The northern socio-political organization, Arewa Consultative Forum, has disagreed with the Pan-Niger Delta Forum, the Ijaw National Congress and some civil rights groups over the ownership of crude oil in the Niger Delta.
The ACF spokesman, Emmanuel Yawe, in an interview with The PUNCH on Wednesday supported the position of former President Olusegun Obasanjo that the crude oil in the Niger Delta belonged to the Federal Government not people in the region.
But PANDEF, the INC and other groups that spoke to our correspondents faulted the former president and supported an elder statesman, Chief Edwin Clark, who lambasted Obasanjo over his position on the oil in the Niger Delta.
Obasanjo had at a peace and security parley convened by the Global Peace Foundation and Vision Africa a few weeks ago attacked the National Secretary of the INC, Ebipamowei Wodu, over the latter’s outburst.
Wodu at the forum said the Ijaw were being treated like second class citizens in Nigeria despite producing the oil and gas resources that had sustained the country.
Clark in an open letter to the former President on December 22 took a swipe at Obasanjo, alleging that his hatred against the people of the oil-producing states in Nigeria was disappointing.
But in an open letter to Clark released on Monday, the former president faulted the elder statesman’s claim that he hated the people of Niger Delta due to resource control agitation.
Those who reacted to the exchange of brickbats between Obasanjo and Clark on Wednesday expressed divergent views.
PANDEF advised Obasanjo to stop being mischievous and insensitive to issues concerning the Niger Delta.
It said it was worrisome that Obasanjo, who knows the difficult Niger Delta terrain and the effects of oil exploration on the environment there, would be playing the devil’s advocate.
The National Publicity Secretary of PANDEF, Ken Robinson, who said this during a telephone interview with one of our correspondents, stated, “PANDEF is saying that former Olusegun Obasanjo should stop being mischievous. The former president understands what we are talking about when we are talking about oil in the Niger Delta. He was here during the Civil War as a commandant and all that.
“So he understands what we are talking about. Unfortunately, he continues to play the role of the devil’s advocate. So, former President Obasanjo should stop being mischievous because that is what he is doing.
“He was talking about people being tribesmen and all that and asking people to be statesmen. He himself needs to be a statesman, because he is not.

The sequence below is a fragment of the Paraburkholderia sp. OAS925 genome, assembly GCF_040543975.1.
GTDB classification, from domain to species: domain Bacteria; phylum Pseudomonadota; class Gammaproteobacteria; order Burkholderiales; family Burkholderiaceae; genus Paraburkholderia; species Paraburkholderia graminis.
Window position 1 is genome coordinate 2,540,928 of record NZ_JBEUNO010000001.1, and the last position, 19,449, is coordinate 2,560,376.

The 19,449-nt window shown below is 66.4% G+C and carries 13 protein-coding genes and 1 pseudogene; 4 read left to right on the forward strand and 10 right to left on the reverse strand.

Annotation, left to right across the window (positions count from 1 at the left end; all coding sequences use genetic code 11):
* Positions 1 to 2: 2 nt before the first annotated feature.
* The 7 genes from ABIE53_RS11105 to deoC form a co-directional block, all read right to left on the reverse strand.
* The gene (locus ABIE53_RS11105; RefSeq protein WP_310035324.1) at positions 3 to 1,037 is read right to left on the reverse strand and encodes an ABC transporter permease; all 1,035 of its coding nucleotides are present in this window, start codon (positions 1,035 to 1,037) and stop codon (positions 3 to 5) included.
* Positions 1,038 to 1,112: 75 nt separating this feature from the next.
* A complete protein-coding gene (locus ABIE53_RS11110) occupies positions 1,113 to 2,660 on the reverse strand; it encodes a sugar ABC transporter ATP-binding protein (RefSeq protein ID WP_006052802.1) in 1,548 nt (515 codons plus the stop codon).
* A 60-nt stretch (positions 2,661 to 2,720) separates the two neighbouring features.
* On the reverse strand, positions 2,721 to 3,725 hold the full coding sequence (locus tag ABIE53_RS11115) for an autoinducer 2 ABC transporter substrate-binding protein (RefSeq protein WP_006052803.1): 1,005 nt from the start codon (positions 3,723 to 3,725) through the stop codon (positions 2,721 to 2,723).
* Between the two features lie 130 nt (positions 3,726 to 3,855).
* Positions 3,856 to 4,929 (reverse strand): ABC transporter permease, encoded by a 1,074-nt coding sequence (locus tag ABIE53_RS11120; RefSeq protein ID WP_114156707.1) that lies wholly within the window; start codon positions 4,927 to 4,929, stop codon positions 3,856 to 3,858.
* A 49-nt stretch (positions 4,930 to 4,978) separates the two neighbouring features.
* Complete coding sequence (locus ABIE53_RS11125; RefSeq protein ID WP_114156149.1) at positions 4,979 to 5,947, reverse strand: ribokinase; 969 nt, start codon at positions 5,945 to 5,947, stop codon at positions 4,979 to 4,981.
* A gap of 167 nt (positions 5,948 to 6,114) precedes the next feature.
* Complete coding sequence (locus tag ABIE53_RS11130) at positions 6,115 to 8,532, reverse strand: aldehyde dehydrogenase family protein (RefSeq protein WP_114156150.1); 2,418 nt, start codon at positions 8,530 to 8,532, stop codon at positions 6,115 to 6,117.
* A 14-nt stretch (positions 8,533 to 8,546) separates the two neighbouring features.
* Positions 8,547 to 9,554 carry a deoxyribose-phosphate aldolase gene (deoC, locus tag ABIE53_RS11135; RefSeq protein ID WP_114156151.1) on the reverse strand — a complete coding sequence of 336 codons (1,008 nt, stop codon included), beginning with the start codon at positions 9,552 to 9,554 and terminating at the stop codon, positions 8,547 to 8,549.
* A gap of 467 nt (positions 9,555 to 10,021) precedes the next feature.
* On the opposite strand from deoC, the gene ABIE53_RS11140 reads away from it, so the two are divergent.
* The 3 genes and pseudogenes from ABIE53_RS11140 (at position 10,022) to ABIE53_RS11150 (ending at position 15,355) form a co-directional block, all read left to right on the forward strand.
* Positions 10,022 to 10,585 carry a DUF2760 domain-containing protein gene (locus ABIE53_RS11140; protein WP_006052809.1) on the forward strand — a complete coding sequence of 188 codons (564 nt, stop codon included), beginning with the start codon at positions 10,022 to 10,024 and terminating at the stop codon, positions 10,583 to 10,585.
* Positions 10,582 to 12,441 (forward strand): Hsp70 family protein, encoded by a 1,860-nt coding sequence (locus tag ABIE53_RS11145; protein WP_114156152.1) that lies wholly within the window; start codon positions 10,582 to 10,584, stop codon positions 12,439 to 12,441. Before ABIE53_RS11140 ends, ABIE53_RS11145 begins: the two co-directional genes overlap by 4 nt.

“He knows what we are talking about the environmental degradation in the Niger Delta, the harsh living conditions due to oil exploration and of course the difficult terrain in the region.
“God has in His wisdom and all-knowing status bless this region with these resources to ameliorate the suffering of the people and the Nigerian state has over the years continue to exploit and plunder these resources to the complete disregard of the people.
“What we are asking for is better attention to the oil and gas bearing communities. That is what the people of the Niger Delta are asking for.
“Some of the problems we have in Nigeria today started during his presidency. So, we will advise and urge former President Obasanjo to stop being mischievous about issues of the Niger Delta and respect the feelings of the Niger Delta people.
“It is sad that he will be talking about constitution and provisions in the flawed military imposed constitution because he is the chief beneficiary of that lopsided constitution, so he could afford to say that.
“If Ogun State is producing oil, will Obasanjo make the kind of insensitive comments he is making?”
But the ACF threw its weight behind Obasanjo, saying oil and other mineral resources belonged to Nigeria and not host communities.
The National Publicity Secretary of the ACF, Emmanuel Yawe in a chat with one of our correspondents in Kaduna on Wednesday, said the matter was a purely constitutional one and that the northern body was in full support of the provision of the constitution.
According to him, oil and other mineral resources found in any community belong to Nigeria, adding those against such should seek constitution amendment to the provision.
The ACF’s spokesman said, “Former President Olusegun Obasanjo’s argument is based on the provisions of the 1999 Constitution as amended.
“Many communities that have these minerals are against this provision. As long as this aspect of the constitution remains the way it is, there is nothing that can be done. That is the law.
“The ACF believes in the rule of law. Those against this provision should seek a way of amending this aspect of the constitution.”
The Yoruba socio-political organisation, Afenifere, called for the review of the constitution to allow communities where mineral resources were found to be their first beneficiaries.
The Publicity Secretary of the Afenifere, Mr Jare Ajayi, who said this in an interview with one of our correspondents on Wednesday, said the group did not need to support or go against Obasanjo’s position on the matter if what the former President said is in the constitution.
He said, “ If you find mineral resources anywhere in the country, you must obtain licence from the Federal Government before you exploit them and that is why we ( Afenifere) are saying that that part of the constitution among others must be reviewed to reflect the true position of what Nigeria is, Federal Republic of Nigeria.”
“Nigeria must be federal true to its spirit. If it is federal, resources found in any location will. benefit the people there first and Nigeria at large.
We cannot continue to pretend to be practising federal system of government. “
The President of the Ijaw National Congress, Professor Benjamin Okaba, insisted that mineral resources in the Nigeria Delta belonged to the people of the area.
He stressing that Obasanjo had always been driven by military mentality which had found expression in the unitary government Nigeria operates as federalism.
Okaba in a reaction noted that Obasanjo as a former Head of State contributed to the unitary character of the country’s federation which had negated the rights and freedom of people and communities as well as their God-given resources.